It's no secret who the money hasn't helped. While AIG executives languish in luxury thanks to our bailout billions, the "ordinary" folks still wait. Do you recall the Nation's collective sigh of relief when the White House and the supportive fat cat Congress issued the Hope For Homeowners Program? It was introduced to help 400,000 at risk homeowners save their homes. Since its ballyhooed unveiling in late July 08, guess how many homes have been saved? If you guessed ZERO, you would be right. The program was a dismal failure... as many of us in the trenches predicted it would be.
Ah, it's really none of your business..." Bullshit! It's everybody's business because this crisis adversely impacts every person, every house, every neighborhood, every town, every city and every state.
Some of the most challenging issues We, The People face today are ensuring the stability of the residential real estate mortgage market, and the reduction of the rising tide of foreclosure throughout New Jersey, and the Nation. Along with other stakeholders, the Society for Preservation of Continued Homeownership ("SPOCH") a 501c3 nonprofit based in New Jersey for which I serve as the Executive Director has the capacity and experience to help achieve these priorities. How?
Click on Housing Crises Solved
The current bailout philosophy of funding the top and allowing relief to trickle down "to the ordinary people" is the death knoll to families already in foreclosure. The funds ought to be used to immediately STOP thousands of foreclosures WITHOUT REGARD to lender losses, restructure the at-risk loans from unsuitable and non performing, to affordable terms which reflect the property's current, fair market value, and the borrower's demonstrated income.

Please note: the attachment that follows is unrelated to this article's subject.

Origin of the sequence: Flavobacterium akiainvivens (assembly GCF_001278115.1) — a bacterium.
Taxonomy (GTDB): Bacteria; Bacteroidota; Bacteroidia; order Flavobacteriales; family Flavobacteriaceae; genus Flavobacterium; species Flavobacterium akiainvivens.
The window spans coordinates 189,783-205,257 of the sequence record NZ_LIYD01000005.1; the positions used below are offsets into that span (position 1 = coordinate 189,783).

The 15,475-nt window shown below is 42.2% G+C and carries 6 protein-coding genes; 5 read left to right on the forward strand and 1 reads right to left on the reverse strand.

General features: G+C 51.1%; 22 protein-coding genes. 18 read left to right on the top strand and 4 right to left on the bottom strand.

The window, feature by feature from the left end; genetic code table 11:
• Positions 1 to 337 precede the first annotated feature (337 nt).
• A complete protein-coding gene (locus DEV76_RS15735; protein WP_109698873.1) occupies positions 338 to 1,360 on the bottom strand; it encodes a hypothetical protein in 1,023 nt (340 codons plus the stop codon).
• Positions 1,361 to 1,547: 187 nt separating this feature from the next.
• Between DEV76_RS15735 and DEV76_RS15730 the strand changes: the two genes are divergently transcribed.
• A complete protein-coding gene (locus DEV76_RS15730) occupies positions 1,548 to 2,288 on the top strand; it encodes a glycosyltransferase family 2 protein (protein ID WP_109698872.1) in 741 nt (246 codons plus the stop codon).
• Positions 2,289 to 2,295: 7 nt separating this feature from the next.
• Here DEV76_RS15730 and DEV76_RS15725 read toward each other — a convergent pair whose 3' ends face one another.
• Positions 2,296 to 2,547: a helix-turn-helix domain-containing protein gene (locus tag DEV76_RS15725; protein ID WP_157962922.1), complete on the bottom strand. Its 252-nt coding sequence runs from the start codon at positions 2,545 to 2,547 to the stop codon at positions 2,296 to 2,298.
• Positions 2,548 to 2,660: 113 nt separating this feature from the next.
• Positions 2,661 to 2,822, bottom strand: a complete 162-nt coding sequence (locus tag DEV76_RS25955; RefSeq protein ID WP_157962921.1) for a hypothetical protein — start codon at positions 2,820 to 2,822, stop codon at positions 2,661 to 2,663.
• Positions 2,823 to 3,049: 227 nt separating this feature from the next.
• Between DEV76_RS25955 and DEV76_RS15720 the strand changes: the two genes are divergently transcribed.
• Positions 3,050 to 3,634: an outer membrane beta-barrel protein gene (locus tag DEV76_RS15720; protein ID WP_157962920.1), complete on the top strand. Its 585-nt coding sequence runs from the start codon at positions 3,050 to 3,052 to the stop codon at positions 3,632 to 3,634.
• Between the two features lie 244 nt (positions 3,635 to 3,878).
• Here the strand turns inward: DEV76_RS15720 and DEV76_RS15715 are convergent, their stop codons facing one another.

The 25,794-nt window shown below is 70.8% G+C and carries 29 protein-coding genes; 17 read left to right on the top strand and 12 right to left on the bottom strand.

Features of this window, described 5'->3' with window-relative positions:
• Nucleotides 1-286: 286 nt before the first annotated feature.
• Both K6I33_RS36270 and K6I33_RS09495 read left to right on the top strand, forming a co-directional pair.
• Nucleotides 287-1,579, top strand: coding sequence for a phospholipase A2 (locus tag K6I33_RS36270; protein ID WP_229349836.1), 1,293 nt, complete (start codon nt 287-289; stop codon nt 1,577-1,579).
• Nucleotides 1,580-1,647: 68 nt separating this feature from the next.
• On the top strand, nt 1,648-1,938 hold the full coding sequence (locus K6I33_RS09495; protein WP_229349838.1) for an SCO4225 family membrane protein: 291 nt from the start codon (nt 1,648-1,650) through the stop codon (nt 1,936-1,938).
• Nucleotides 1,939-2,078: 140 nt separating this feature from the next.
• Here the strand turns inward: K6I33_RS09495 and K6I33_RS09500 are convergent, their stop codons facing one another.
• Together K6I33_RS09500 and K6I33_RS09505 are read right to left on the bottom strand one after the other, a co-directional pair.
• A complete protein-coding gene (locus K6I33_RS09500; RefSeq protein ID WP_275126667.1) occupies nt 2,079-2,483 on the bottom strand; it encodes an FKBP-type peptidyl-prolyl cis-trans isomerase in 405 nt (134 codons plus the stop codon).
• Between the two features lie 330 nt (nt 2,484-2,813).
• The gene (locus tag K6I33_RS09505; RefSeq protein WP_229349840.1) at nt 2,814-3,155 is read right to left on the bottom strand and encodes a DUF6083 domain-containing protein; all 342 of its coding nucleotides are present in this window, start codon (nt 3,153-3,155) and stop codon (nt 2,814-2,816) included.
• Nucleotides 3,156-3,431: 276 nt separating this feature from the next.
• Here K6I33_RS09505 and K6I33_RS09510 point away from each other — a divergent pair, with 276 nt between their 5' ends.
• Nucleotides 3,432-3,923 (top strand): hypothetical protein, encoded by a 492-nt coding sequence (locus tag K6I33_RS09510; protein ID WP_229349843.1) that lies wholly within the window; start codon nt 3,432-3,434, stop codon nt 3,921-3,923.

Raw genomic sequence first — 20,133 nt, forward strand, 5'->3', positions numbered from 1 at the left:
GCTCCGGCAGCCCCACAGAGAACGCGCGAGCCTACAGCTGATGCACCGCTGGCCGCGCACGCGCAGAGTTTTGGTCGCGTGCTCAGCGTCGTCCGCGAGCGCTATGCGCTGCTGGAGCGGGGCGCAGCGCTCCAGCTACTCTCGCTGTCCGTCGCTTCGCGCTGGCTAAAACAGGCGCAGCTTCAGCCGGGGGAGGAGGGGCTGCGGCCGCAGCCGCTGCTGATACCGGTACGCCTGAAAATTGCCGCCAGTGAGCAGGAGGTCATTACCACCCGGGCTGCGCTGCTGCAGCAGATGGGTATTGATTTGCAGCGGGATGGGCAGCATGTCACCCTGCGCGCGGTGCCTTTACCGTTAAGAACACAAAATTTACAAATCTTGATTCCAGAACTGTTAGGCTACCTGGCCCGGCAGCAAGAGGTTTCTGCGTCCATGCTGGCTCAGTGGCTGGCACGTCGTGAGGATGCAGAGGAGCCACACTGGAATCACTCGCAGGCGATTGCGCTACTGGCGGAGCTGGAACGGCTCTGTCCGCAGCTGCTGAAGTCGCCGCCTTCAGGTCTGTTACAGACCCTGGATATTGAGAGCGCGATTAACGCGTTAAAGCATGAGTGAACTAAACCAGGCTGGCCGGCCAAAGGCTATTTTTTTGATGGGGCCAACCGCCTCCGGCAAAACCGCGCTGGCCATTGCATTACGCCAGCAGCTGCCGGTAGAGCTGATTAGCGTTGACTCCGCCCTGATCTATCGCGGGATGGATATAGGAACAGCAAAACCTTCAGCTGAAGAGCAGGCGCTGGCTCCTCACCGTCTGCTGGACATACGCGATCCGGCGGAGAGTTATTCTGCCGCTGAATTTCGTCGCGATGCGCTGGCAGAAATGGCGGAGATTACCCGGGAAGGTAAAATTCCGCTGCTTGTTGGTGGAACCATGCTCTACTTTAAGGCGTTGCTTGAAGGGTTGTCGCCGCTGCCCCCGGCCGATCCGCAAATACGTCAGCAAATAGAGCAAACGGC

Hey, Mr. Secretary of the Treasury! If you want results and a return on your money, then LOAN, not give, SPOCH some TARP funds. We'll use it for the public good, repay it, and create jobs, too. Without the overwhelming bureaucratic red tape, and not motivated by corporate profit mandates, I would unilaterally keep homeowners in their homes by cutting out the middle men and dealing instead with at-risk homeowners directly.
You must understand that while Lenders are invited to participate in non foreclosure workout alternatives, NO laws yet exist which require lenders to offer loan workouts to its borrowers. The contract between lender and borrower is pretty straightforward. If the borrower doesn't pay as promised the borrower forfeits the loan's collateral....the house.
Since Lenders are unwilling to help voluntarily, We, The People need to empower (fund) non profits, like SPOCH, to negotiate the purchase of lenders' bad debt at a discount, and then send them packing... and let SPOCH and others like SPOCH solve the nation's housing crises.
Unless and until We, The People demand TARP funds are re-dedicated to the purchase and restructuring of individual loans in foreclosure, and pools of non performing loans, instead of waiting for relief to trickle down from above.... the problem will get worse, much worse, before it begins to get better.